Cyber bullying, cyber stalking and cyber harassment has increased in focus due to technological advancements and the ease of anonymity on the internet. Since 2015 all NSW police offices have been trained in how to investigate cybercrime.
There are numerous laws that criminalise cyber bullying, cyber stalking and cyber harassment. A selection of these offences are as follows:
Under the Criminal Code Act 1995 (Cth) it is an offence to use a carriage service to make a threat to kill (maximum penalty 10 years imprisonment) or cause serious harm (maximum penalty 7 years imprisonment);
Under the Criminal Code Act 1995 (Cth) it is an offence to use a carriage service to menace, harass or cause offence. The maximum penalty is 3 years imprisonment;
Under the Criminal Code Act 1995 (Cth) it is an offence to access a computer or access or modify data without permission. The maximum penalty is 3 years imprisonment;
Under the Crimes Act (NSW) it is an offence to publish indecent articles (i.e posting pictures) of an ex-partner on social media. The maximum penalty is a fine of up to $11,000 or imprisonment for 12 months (or both).
Cyber stalking is one of many forms of stalking. Under the Crime (Domestic and Personal Violence) Act 2007 (NSW), stalking includes the following of a person about or the watching or frequenting of the vicinity of, or an approach to a person’s place of residence, business or work or any place that a person frequents for the purposes of any activity.
Stalking involves a persistent course of conduct by a person which are intended to maintain contact with, or exercise power and control over another person. Staking can include:
messages left on social networking sites (Twitter, Facebook, etc)
Commonwealth law criminalises cyber bullying and cyber harassment, but does not provide for a general offence for them. The Commonwealth Criminal Code, provides for an offence of ‘using a carriage service to menace, harass or cause offence’ and ‘using a carriage service to make a threat’. These sections below capture conduct amounting to bullying and harassment, for example, via the Internet, including social media, and telephone.
Posting offensive pictures and comments on Facebook tribute pages
In R v Hampson  QCA 132, the District Court at Brisbane sentenced a man (Mr Hampson) who posted a number of offensive pictures and comments on the Facebook tribute pages to several dead or missing children. He was sentenced to 3 years imprisonment with release after 12 months. On appeal that sentence was amended to 2 years imprisonment and an Order that he be released after serving 290 days in custody upon entering into a recognisance in the sum of $1,000 conditioned on his being of good behaviour for 2 years.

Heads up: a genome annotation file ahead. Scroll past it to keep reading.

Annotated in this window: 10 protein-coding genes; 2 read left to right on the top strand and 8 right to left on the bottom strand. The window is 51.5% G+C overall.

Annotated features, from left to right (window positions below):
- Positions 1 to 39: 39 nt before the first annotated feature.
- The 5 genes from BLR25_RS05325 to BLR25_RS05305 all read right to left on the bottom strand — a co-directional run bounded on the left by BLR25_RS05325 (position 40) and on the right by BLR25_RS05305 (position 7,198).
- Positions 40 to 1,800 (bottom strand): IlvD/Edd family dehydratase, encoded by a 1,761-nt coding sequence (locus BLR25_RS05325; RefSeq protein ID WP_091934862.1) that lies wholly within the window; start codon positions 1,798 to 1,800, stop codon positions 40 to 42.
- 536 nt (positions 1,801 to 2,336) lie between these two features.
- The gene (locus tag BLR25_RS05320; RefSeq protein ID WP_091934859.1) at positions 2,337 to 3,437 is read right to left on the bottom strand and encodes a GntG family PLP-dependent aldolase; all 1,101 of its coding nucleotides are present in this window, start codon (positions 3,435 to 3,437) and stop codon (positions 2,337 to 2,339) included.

Posting menacing messages on Facebook
In Agostino v Cleaves  ATSC 19 the ACT Magistrates Court sentenced a man (Mr Agostino) in relation to a charge that he used the Internet in a way that a reasonable person would regard as menacing. He was sentenced to 6 months imprisonment for sending threatening messages on Facebook, including threats to kill the victim and his family after the victim commenced a relationship with a former partner of Mr Agostino.
Sending repeated menacing emails
In R v Ogawa  QCA 307 the Supreme Court of Queensland upheld an appeal from the District Court of Queensland who convicted a woman (Ms Ogawa) on the verdict of a jury of two counts of using a carriage service to harass and two counts of using a carriage service to make a threat.
Ms Ogawa was sentenced to 6 months imprisonment on each charge to be served concurrently with Ms Ogawa to be released after having served 4 months upon giving security by recognisance in the sum of $1,000 on condition that she be of good behaviour for a period of 2 years.
The offences occurred between 13 April 2006 and 19 May 2006 and saw Ms Ogawa threaten to kill a barrister and Associate to the Chief Justice of the Federal Court and two Federal Court registrars with whom she had previously dealt with and was currently dealing with. Ms Ogawa made 176 phone calls between 13 April and 19 May 2006 and sent 83 emails during an 18 hour period on 13 and 14 April 2006 to various email addresses at the Federal Court of Australia.
Between the commencement of the relevant Commonwealth provision in 2005, and January 2014, there were 308 successful prosecutions under the Commonwealth Criminal Code including 8 prosecutions involving defendants under the age of 18.